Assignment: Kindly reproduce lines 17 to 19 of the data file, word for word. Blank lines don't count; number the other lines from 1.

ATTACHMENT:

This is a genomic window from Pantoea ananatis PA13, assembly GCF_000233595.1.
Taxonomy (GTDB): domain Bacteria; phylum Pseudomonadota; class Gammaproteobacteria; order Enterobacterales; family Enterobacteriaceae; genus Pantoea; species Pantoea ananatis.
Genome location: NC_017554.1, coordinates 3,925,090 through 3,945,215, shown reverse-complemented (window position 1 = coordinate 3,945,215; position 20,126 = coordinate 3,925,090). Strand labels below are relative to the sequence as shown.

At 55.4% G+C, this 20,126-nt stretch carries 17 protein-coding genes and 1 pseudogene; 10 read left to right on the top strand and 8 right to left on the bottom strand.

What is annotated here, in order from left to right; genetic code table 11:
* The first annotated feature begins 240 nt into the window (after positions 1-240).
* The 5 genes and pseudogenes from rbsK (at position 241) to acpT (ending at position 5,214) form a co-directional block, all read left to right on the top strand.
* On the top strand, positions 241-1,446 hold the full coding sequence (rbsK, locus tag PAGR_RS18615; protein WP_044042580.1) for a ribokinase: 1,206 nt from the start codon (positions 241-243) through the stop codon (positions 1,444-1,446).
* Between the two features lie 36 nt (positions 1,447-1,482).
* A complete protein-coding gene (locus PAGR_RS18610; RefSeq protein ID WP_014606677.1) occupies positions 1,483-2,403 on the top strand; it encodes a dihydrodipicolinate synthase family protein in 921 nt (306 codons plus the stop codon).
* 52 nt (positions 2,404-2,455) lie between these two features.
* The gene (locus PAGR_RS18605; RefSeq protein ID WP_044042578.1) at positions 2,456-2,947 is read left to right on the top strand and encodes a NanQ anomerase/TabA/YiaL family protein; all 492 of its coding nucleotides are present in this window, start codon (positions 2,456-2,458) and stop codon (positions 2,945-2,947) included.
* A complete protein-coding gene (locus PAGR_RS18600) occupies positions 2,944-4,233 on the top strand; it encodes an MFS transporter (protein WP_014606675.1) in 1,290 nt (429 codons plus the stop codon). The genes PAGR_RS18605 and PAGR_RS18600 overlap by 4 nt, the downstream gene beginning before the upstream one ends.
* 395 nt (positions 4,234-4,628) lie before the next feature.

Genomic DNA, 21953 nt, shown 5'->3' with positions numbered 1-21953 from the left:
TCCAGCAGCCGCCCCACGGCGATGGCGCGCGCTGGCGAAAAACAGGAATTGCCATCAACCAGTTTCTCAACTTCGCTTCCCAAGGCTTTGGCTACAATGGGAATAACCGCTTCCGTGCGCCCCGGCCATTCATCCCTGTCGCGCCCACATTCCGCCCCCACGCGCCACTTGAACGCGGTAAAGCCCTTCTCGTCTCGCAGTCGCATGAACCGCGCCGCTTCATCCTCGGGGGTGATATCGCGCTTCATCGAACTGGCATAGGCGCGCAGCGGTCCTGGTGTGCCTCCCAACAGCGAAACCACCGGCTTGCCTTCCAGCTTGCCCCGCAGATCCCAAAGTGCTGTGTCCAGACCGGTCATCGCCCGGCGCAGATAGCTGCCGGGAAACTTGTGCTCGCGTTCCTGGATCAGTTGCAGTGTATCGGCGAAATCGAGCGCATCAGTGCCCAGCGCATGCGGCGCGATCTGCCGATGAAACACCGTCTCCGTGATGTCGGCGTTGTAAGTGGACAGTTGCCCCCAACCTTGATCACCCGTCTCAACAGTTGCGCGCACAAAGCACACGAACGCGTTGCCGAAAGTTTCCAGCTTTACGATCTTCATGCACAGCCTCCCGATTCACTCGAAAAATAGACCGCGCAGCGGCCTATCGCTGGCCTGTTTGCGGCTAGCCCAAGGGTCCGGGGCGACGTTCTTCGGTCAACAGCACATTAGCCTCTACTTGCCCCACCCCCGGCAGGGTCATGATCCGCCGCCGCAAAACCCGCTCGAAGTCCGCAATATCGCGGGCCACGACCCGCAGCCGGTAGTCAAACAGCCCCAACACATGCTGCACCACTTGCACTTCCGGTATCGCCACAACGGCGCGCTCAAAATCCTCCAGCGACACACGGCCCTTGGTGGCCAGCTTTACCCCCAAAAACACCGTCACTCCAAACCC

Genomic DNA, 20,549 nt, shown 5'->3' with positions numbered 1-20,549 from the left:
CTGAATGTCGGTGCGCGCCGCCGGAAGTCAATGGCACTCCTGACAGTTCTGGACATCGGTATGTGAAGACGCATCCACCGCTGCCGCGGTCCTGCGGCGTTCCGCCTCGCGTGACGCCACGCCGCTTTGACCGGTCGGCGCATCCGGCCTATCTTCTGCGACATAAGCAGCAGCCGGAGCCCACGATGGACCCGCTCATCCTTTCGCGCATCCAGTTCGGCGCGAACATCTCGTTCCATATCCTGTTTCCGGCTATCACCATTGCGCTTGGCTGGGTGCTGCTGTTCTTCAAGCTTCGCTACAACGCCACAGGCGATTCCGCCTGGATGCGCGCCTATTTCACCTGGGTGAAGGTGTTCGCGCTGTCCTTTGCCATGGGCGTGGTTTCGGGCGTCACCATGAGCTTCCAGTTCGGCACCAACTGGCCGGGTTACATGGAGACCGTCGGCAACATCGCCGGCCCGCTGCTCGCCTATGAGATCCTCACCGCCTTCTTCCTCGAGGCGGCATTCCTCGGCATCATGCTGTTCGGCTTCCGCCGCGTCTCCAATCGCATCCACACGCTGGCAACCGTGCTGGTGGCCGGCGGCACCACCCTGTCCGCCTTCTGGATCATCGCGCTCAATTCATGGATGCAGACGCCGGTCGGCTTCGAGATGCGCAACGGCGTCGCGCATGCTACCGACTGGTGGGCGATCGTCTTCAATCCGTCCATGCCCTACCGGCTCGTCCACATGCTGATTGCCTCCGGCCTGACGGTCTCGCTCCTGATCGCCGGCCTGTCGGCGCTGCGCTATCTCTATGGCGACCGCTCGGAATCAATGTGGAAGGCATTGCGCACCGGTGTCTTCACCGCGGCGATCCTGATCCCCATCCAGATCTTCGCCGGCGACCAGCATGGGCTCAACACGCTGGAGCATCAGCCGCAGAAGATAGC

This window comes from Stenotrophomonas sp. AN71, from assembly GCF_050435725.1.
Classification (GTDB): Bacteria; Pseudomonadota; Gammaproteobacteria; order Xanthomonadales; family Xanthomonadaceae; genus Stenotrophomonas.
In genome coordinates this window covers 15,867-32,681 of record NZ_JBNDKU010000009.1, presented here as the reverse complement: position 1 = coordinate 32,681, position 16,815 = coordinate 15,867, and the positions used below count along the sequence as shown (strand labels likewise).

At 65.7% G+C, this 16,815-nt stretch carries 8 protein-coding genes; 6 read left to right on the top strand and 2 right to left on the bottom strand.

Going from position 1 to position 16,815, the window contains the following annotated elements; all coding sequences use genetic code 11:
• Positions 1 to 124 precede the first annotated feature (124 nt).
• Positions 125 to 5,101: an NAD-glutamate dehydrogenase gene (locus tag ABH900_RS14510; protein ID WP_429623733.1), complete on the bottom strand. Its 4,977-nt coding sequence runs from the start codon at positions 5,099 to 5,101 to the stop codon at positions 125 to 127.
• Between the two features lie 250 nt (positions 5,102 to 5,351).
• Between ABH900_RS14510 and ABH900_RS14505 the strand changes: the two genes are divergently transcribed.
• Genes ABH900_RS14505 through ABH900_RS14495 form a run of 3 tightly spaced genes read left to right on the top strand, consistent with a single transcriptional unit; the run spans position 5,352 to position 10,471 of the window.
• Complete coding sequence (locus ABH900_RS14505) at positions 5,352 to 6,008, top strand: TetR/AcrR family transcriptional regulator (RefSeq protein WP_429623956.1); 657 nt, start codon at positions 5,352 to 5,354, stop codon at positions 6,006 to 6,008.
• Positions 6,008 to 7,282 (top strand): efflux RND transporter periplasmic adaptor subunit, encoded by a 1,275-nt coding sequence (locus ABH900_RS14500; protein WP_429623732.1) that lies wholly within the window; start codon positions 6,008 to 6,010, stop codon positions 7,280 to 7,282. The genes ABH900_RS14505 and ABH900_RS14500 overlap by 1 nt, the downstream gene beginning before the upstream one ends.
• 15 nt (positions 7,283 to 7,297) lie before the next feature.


Genomic DNA, 20,549 nt, shown 5'->3' with positions numbered 1-20,549 from the left:
CTGAATGTCGGTGCGCGCCGCCGGAAGTCAATGGCACTCCTGACAGTTCTGGACATCGGTATGTGAAGACGCATCCACCGCTGCCGCGGTCCTGCGGCGTTCCGCCTCGCGTGACGCCACGCCGCTTTGACCGGTCGGCGCATCCGGCCTATCTTCTGCGACATAAGCAGCAGCCGGAGCCCACGATGGACCCGCTCATCCTTTCGCGCATCCAGTTCGGCGCGAACATCTCGTTCCATATCCTGTTTCCGGCTATCACCATTGCGCTTGGCTGGGTGCTGCTGTTCTTCAAGCTTCGCTACAACGCCACAGGCGATTCCGCCTGGATGCGCGCCTATTTCACCTGGGTGAAGGTGTTCGCGCTGTCCTTTGCCATGGGCGTGGTTTCGGGCGTCACCATGAGCTTCCAGTTCGGCACCAACTGGCCGGGTTACATGGAGACCGTCGGCAACATCGCCGGCCCGCTGCTCGCCTATGAGATCCTCACCGCCTTCTTCCTCGAGGCGGCATTCCTCGGCATCATGCTGTTCGGCTTCCGCCGCGTCTCCAATCGCATCCACACGCTGGCAACCGTGCTGGTGGCCGGCGGCACCACCCTGTCCGCCTTCTGGATCATCGCGCTCAATTCATGGATGCAGACGCCGGTCGGCTTCGAGATGCGCAACGGCGTCGCGCATGCTACCGACTGGTGGGCGATCGTCTTCAATCCGTCCATGCCCTACCGGCTCGTCCACATGCTGATTGCCTCCGGCCTGACGGTCTCGCTCCTGATCGCCGGCCTGTCGGCGCTGCGCTATCTCTATGGCGACCGCTCGGAATCAATGTGGAAGGCATTGCGCACCGGTGTCTTCACCGCGGCGATCCTGATCCCCATCCAGATCTTCGCCGGCGACCAGCATGGGCTCAACACGCTGGAGCATCAGCCGCAGAAGATAGC

This window comes from Stenotrophomonas sp. AN71, from assembly GCF_050435725.1.